By Sam Houghton
The first time I saw these guys was at one of those hip Todd P extravaganzas, down with the rats and the poor audio equipment and stinging Majorska shots that really made me feel apart of something progressive and substantial and moving. I was primed with a punk fever to go bash on some indie bands decked down in faded flower dresses – nothing more progressive than the abundance of dull but fashionable crooners to really get the excitement flowing through the blood veins – when suddenly the hollow and rattling ripple from the guitar hit my eardrums and I nearly wet my drawers. Reverb. Chilling echoes. Sweet, haunting riffs: The surf guitar, without all that Beach Boy weirdness, is making an astonishing comeback in the underground… and it is wonderful!
The singer, with her fragile yet powerful voice, seemed a bit on edge for the show, perhaps from the rats, but somehow it only helped to build on the intimacy. The three-piece was huddled close together, and the crowd huddling closer to catch the cool vibes. The guitarist was brilliant: nothing extreme or bashful, just wicked surf riffs, letting the singer work her vocal ranges in-between the waves.
On this record, a handful of months later and their debut full-length, Widowspeak nails the sound of the pop-wave, indie aesthetic, perfectly: clean; fragile but full; humble but hip. Pitchfork will go nuts over this one, giving it maybe a 7.4, maybe a 7.2, taking off points for unoriginality. Judging at how well their music hits upon that indie aesthetic, you would think there were hundreds of these bands in Brooklyn, but for some reason there aren’t, and Widowspeak will be garnishing a fresh supply of fans with the release of the album (August 2). Nothing like a Brooklyn band to capture the Brooklyn sound.
Widowspeak features a young seductress on the lead vocals, with the surf guitarist and a very simple, vintage drummer. They are a stripped down Raveonettes on major downers, continuing down the path built by the Young Marble Giants. They are a grittier Best Coast; a better xx. The 30 minute debut album features some gnarly stuff.
After beginning with the only real upbeat number, “Puritan,” a true “catch a wave” track with a drum beat from the Ventures, the album takes a slow turn into the doldrums of despair and heartache. It will dwell there for the majority of the ten tracks. The guitar leads the way through, a very 50s vintage style: dark and slow, and reverb heavy. In the highlights of the album, like “Nightcrawler” and “Halfawake,” the guitar is done perfectly, rattling to the core of the bones, rippling with eerie, blue smoke, and harking upon clear and cool, moonlit nights. It reeks of heroin. Instead of jamming the songs with extraneous noises, he sticks with a subtle but stinging attack. He leaves space to the songs, creating a rich and full sound. But key to the uniqueness of Widowspeak, the guitar serves as a sort of blank canvas for the singer to really let her voice radiate and take off.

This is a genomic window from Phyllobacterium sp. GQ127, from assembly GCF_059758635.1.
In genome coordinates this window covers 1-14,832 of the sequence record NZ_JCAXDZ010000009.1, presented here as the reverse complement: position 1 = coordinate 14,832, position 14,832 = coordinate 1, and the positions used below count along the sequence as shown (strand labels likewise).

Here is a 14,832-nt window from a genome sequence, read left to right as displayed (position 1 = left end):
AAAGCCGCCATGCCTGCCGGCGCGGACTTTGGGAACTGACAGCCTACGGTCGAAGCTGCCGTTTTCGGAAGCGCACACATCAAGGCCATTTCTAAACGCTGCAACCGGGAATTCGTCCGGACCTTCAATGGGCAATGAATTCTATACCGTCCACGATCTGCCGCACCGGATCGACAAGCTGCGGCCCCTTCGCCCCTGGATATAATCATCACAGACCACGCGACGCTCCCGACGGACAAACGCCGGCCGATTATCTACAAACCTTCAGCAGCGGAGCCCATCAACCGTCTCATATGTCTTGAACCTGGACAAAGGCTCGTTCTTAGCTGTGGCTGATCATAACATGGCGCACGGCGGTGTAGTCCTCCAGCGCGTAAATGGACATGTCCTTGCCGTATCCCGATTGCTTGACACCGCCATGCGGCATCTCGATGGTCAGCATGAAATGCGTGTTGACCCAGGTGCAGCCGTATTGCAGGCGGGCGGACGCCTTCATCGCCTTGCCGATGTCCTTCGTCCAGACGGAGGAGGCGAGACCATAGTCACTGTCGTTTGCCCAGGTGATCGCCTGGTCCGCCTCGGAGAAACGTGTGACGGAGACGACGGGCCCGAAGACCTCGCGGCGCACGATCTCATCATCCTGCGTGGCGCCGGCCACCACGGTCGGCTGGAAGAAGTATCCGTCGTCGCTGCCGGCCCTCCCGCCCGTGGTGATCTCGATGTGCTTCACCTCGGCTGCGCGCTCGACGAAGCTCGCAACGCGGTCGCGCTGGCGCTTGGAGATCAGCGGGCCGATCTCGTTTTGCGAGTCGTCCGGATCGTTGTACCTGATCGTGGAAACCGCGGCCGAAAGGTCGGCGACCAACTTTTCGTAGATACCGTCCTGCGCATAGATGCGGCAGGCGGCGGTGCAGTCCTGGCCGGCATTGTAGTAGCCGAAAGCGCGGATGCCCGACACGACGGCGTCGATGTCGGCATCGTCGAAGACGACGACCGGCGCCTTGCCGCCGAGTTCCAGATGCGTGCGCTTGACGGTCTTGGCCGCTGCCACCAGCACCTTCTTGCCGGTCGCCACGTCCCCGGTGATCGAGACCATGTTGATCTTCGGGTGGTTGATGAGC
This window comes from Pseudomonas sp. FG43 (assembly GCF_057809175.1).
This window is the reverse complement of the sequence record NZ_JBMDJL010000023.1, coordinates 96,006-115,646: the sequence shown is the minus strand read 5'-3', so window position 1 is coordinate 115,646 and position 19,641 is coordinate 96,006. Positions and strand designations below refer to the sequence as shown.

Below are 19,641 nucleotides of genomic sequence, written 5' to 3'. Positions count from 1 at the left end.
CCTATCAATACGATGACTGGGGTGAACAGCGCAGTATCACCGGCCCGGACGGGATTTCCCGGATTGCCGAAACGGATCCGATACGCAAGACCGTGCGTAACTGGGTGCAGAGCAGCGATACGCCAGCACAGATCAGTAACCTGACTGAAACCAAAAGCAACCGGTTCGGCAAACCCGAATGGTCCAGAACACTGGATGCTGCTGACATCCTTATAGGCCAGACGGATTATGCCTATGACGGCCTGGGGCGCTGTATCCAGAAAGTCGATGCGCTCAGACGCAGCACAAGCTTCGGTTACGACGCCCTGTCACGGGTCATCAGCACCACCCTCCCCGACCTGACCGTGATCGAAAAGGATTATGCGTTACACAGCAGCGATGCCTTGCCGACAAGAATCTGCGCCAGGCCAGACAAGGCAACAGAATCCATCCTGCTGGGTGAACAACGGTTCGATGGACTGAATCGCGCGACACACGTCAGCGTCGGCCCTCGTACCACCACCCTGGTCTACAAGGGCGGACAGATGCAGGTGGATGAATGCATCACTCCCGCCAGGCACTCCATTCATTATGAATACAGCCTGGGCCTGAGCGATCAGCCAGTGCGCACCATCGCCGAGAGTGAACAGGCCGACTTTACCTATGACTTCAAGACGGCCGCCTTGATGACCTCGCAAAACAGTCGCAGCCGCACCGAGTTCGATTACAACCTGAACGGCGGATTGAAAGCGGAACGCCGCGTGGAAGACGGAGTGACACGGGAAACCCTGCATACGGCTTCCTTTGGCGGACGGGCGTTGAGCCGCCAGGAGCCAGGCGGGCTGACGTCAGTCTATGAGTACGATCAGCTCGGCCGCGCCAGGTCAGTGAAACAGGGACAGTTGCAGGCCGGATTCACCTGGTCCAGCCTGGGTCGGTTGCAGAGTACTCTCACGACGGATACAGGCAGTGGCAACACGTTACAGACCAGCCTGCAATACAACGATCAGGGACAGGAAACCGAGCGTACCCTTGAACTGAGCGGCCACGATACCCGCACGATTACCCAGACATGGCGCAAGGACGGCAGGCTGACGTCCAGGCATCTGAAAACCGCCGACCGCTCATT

The singer, on songs like “In the Pines,” has a yearning voice, like Reponsil in her tower – waiting, seductive and out of reach. Her voice is teasing yet innocent; lazy and shy yet invigorating. Often the vocals are layered or she will fill in with some backing tracks, protruding her voice over the cool guitar fills. The vocal tracks are mixed very smoothly, her voice standing out and booming. She, respectfully so, does not hide in effects or reverb, like many lo-fi bands that lose their potency in the chaos.
The only downfall to the album is that it’s been done before. The British band xx did it a few years back with their debut self-titled album. There isn’t a song on Widowspeak that is as catchy as “Crystalized,” the xx big hit. However, Widowspeak’s scope on the album stretches a much wider spectrum of concepts and is therefore more entertaining to listen to. It isn’t boring, and while it may be less catchy, it is rawer and more powerful. There are moments that pack a punch, like a 1:27 into “Ghost Boy,” that transcend catchy and linger around brilliant. That being said, there are moments in the album when things certainly drag. Most of “Ghost Boy,” until it reaches these great, wrenching clashes of drum and guitar, are sort of dull. But, when all is said and done, this is an impressive debut and will definitely put Widowspeak on a map.